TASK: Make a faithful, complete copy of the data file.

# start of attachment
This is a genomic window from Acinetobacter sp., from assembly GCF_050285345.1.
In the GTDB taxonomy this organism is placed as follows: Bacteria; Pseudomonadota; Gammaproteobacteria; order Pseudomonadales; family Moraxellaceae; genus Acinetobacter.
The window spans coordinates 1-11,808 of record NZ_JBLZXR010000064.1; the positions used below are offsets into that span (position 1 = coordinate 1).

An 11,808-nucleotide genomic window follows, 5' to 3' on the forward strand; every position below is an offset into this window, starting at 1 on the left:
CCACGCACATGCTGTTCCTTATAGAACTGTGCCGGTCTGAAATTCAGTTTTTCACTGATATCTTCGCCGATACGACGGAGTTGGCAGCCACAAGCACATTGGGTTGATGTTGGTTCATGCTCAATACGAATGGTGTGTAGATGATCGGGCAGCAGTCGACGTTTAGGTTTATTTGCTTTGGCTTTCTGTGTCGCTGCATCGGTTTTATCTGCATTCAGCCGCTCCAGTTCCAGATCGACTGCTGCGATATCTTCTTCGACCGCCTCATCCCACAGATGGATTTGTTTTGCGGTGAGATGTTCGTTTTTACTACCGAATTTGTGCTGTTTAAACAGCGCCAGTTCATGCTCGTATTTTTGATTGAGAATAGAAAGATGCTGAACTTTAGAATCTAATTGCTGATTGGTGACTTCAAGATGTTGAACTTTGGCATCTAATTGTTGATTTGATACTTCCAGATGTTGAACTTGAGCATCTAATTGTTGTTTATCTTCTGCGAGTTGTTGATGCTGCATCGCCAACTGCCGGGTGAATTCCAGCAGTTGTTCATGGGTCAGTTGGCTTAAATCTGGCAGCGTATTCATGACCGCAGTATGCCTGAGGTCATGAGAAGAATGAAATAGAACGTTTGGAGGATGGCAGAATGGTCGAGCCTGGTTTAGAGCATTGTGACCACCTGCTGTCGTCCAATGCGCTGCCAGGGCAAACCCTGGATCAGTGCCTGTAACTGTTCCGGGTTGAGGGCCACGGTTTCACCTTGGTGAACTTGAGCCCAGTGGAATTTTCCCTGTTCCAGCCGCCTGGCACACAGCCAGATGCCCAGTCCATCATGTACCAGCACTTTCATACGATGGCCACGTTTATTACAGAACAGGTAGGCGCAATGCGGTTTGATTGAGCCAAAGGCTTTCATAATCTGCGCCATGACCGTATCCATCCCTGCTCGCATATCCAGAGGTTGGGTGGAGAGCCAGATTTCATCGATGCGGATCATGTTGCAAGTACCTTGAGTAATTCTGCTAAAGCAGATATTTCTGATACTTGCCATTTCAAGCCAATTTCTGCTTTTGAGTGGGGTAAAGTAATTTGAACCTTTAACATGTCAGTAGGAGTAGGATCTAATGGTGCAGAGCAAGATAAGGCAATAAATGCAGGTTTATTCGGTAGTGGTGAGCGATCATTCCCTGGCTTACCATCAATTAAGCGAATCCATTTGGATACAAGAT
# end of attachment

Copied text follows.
This is a genomic window from Acinetobacter sp., from assembly GCF_050285345.1.
In the GTDB taxonomy this organism is placed as follows: Bacteria; Pseudomonadota; Gammaproteobacteria; order Pseudomonadales; family Moraxellaceae; genus Acinetobacter.
The window spans coordinates 1-11,808 of record NZ_JBLZXR010000064.1; the positions used below are offsets into that span (position 1 = coordinate 1).

An 11,808-nucleotide genomic window follows, 5' to 3' on the forward strand; every position below is an offset into this window, starting at 1 on the left:
CCACGCACATGCTGTTCCTTATAGAACTGTGCCGGTCTGAAATTCAGTTTTTCACTGATATCTTCGCCGATACGACGGAGTTGGCAGCCACAAGCACATTGGGTTGATGTTGGTTCATGCTCAATACGAATGGTGTGTAGATGATCGGGCAGCAGTCGACGTTTAGGTTTATTTGCTTTGGCTTTCTGTGTCGCTGCATCGGTTTTATCTGCATTCAGCCGCTCCAGTTCCAGATCGACTGCTGCGATATCTTCTTCGACCGCCTCATCCCACAGATGGATTTGTTTTGCGGTGAGATGTTCGTTTTTACTACCGAATTTGTGCTGTTTAAACAGCGCCAGTTCATGCTCGTATTTTTGATTGAGAATAGAAAGATGCTGAACTTTAGAATCTAATTGCTGATTGGTGACTTCAAGATGTTGAACTTTGGCATCTAATTGTTGATTTGATACTTCCAGATGTTGAACTTGAGCATCTAATTGTTGTTTATCTTCTGCGAGTTGTTGATGCTGCATCGCCAACTGCCGGGTGAATTCCAGCAGTTGTTCATGGGTCAGTTGGCTTAAATCTGGCAGCGTATTCATGACCGCAGTATGCCTGAGGTCATGAGAAGAATGAAATAGAACGTTTGGAGGATGGCAGAATGGTCGAGCCTGGTTTAGAGCATTGTGACCACCTGCTGTCGTCCAATGCGCTGCCAGGGCAAACCCTGGATCAGTGCCTGTAACTGTTCCGGGTTGAGGGCCACGGTTTCACCTTGGTGAACTTGAGCCCAGTGGAATTTTCCCTGTTCCAGCCGCCTGGCACACAGCCAGATGCCCAGTCCATCATGTACCAGCACTTTCATACGATGGCCACGTTTATTACAGAACAGGTAGGCGCAATGCGGTTTGATTGAGCCAAAGGCTTTCATAATCTGCGCCATGACCGTATCCATCCCTGCTCGCATATCCAGAGGTTGGGTGGAGAGCCAGATTTCATCGATGCGGATCATGTTGCAAGTACCTTGAGTAATTCTGCTAAAGCAGATATTTCTGATACTTGCCATTTCAAGCCAATTTCTGCTTTTGAGTGGGGTAAAGTAATTTGAACCTTTAACATGTCAGTAGGAGTAGGATCTAATGGTGCAGAGCAAGATAAGGCAATAAATGCAGGTTTATTCGGTAGTGGTGAGCGATCATTCCCTGGCTTACCATCAATTAAGCGAATCCATTTGGATACAAGAT